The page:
Ryanair is to meet with Boeing to discuss its proposed re-engined 737 as the budget carrier prepares to send a delegation to China to assess the feasibility of developing the Comac C919 as a 200-seat twinjet.
Chief executive Michael O'Leary, while somewhat dismayed at Boeing's re-engining decision, has not ruled the airframer out of talks even as the airline talks up the potential of the C919.
"I'm not a great fan of re-engining," he said. "I think they should have redesigned the aircraft, made it bigger and [moved] a step-change ahead of Airbus.
"It strikes us that they're running somewhat [behind] the Airbus [A320neo] at the moment. But they can always catch up, and the best way to catch up would be to drop the price of the aircraft. And we'd be very happy to work with them if that's what they have in mind."
O'Leary said the US company had promised it would update the carrier on the timetable and benefits of a re-engined jet.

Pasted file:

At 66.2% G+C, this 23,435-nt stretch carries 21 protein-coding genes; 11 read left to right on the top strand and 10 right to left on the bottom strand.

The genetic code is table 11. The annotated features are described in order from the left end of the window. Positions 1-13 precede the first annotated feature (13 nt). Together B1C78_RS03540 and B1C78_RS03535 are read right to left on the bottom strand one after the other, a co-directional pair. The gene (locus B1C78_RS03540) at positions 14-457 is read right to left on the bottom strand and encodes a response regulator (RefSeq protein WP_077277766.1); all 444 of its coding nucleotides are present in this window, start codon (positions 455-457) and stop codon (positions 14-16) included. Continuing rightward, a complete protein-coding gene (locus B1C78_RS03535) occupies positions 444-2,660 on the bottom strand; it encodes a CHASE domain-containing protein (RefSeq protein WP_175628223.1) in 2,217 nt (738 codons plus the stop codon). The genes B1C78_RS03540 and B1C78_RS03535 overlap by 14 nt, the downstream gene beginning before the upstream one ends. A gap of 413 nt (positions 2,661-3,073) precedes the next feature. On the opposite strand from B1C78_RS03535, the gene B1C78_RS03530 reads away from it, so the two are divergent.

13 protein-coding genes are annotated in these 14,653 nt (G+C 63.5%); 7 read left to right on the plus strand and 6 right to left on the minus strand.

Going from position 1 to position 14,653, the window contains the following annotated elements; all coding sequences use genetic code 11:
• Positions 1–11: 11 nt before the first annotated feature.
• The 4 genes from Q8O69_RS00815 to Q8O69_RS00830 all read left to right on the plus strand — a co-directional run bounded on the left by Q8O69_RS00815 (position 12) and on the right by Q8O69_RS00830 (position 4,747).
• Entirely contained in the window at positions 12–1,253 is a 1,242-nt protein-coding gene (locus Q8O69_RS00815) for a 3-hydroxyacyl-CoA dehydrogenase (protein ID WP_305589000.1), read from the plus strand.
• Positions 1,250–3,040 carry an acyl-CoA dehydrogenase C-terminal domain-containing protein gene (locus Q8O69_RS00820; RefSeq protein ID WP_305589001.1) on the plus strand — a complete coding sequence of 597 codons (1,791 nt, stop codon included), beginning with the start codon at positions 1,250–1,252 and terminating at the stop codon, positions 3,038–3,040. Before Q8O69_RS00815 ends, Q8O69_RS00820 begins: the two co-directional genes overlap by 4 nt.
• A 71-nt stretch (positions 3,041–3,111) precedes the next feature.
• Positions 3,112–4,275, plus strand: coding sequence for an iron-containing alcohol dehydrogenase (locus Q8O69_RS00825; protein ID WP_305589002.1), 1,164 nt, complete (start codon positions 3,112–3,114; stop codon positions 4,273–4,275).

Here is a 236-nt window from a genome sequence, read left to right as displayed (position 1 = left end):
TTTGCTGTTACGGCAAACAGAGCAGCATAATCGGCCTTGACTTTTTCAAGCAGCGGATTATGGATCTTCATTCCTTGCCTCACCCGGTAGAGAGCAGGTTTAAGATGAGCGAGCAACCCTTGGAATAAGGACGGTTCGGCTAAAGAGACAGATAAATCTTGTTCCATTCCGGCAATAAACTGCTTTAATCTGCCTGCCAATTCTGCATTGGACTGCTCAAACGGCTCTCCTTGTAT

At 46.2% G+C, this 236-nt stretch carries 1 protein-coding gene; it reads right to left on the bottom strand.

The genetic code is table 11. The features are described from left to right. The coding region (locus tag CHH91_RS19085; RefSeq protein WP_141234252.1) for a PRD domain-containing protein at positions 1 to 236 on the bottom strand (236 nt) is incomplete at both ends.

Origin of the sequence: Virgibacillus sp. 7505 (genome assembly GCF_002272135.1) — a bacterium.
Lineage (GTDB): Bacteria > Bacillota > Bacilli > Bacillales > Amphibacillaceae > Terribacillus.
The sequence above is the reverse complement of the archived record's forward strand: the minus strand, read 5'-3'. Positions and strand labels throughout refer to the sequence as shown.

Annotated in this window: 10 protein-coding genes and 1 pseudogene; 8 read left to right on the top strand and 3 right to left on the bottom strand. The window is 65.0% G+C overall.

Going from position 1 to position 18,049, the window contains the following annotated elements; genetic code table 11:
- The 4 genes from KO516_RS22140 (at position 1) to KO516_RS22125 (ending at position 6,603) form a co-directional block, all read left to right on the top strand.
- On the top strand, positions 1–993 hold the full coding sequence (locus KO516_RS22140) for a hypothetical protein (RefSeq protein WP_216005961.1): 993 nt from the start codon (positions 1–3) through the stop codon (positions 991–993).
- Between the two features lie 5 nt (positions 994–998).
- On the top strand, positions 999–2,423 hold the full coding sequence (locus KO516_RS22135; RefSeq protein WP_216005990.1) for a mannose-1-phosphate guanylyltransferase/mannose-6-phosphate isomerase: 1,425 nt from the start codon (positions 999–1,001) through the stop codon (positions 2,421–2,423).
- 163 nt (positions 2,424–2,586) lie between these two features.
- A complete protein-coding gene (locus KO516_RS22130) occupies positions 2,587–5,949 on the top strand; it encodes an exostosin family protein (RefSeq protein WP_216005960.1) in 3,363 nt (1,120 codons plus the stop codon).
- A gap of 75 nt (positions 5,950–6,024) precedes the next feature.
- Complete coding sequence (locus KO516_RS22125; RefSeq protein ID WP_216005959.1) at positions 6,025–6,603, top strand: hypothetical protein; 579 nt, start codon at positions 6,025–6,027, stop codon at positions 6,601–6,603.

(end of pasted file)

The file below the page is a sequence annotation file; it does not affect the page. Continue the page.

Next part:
However, he added that he was "extraordinarily impressed" with the Chinese manufacturer, which signed a tentative co-operation agreement with the carrier.
"In a series of four meetings they've responded very quickly and favourably to every request we've made of them," O'Leary said, adding that Ryanair is sending a team to China around October to "advance our discussions" on a possible 200-seat version of the C919.
"There's been some kind of concerns about all Chinese aircraft but this is a glorified Airbus sub-assembled in China," O'Leary said.
"Some 80% of the components are Western-made. It has Western engines, Rockwell avionics, and the Chinese have assembled almost everything else that the West consumes at the moment, so I don't have any issue with the aircraft," he added.